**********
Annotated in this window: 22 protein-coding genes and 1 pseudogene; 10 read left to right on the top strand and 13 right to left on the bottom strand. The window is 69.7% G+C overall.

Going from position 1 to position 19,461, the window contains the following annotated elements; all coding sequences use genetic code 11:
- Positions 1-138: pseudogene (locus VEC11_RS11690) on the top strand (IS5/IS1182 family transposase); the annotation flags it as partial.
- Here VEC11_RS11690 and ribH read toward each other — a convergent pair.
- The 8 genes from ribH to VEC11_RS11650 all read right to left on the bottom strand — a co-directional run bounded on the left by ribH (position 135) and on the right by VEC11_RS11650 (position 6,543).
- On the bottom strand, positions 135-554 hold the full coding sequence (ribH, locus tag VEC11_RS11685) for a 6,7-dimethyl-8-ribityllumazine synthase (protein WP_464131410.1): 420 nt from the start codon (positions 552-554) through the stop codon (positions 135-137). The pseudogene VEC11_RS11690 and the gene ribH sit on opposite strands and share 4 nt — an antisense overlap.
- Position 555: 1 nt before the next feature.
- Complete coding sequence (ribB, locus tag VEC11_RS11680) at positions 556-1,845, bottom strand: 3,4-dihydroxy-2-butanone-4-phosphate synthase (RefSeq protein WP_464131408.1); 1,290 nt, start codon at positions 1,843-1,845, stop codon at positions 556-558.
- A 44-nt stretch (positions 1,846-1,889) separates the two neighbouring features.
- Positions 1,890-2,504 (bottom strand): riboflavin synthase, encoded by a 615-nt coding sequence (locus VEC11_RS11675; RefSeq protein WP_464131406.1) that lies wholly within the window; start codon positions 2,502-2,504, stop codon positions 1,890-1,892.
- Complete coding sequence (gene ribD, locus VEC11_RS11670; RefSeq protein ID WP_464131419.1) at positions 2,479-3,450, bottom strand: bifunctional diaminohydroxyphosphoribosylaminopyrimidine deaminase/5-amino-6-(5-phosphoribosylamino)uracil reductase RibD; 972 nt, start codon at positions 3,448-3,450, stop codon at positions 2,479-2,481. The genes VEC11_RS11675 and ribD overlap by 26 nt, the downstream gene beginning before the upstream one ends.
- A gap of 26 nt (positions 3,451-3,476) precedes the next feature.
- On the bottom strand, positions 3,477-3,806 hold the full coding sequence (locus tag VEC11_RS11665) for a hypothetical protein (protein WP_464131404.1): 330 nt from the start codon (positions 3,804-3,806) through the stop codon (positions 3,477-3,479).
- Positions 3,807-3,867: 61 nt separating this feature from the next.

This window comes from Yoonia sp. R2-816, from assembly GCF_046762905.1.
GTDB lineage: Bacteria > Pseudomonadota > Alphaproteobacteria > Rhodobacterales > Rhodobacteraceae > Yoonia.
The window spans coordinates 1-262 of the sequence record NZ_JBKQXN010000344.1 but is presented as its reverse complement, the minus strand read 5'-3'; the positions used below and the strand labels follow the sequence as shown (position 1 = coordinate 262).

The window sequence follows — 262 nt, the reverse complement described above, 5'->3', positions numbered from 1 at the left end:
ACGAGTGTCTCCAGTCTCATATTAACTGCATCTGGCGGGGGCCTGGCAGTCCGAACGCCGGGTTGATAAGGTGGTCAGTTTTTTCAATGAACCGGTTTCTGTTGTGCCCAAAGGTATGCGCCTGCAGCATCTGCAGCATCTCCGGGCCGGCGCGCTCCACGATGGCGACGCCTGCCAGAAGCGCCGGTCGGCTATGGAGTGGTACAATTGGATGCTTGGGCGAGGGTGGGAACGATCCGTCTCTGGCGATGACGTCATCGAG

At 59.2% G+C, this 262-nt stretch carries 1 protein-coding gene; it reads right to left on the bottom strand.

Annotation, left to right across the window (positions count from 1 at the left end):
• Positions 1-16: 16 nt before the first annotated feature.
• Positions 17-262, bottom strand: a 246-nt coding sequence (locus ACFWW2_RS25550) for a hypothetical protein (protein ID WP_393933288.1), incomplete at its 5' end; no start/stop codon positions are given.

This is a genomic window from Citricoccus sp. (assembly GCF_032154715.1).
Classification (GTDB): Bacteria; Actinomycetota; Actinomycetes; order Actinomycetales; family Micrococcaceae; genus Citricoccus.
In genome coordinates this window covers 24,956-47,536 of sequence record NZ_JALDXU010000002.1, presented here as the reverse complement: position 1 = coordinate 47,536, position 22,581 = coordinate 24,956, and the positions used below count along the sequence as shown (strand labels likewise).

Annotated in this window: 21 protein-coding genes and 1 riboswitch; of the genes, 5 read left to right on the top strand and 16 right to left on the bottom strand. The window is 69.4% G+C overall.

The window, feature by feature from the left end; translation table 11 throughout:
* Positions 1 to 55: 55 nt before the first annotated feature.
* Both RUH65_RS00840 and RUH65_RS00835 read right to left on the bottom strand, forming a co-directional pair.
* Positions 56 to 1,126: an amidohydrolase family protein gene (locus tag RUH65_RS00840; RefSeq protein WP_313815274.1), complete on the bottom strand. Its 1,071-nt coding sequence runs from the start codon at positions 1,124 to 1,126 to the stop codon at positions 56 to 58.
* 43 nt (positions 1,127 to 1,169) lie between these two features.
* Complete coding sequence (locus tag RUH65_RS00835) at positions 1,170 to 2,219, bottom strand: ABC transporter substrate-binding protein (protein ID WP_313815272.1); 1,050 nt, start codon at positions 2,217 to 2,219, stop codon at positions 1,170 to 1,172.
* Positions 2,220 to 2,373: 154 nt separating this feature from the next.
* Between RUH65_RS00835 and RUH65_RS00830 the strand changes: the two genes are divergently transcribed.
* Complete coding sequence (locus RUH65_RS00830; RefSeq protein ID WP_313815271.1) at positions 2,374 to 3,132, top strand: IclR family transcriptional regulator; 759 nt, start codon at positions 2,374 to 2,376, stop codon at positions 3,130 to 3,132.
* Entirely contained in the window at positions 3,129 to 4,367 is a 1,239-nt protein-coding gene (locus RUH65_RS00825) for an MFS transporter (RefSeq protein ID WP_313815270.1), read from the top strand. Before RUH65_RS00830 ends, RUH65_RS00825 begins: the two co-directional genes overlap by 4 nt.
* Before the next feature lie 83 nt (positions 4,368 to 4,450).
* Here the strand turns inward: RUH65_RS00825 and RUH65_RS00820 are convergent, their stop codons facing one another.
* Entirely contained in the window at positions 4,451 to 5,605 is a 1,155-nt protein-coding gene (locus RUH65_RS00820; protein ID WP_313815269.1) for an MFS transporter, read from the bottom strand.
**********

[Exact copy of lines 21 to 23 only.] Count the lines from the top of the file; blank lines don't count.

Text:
Annotation, left to right across the window (positions count from 1 at the left end):
• Positions 1-16: 16 nt before the first annotated feature.
• Positions 17-262, bottom strand: a 246-nt coding sequence (locus ACFWW2_RS25550) for a hypothetical protein (protein ID WP_393933288.1), incomplete at its 5' end; no start/stop codon positions are given.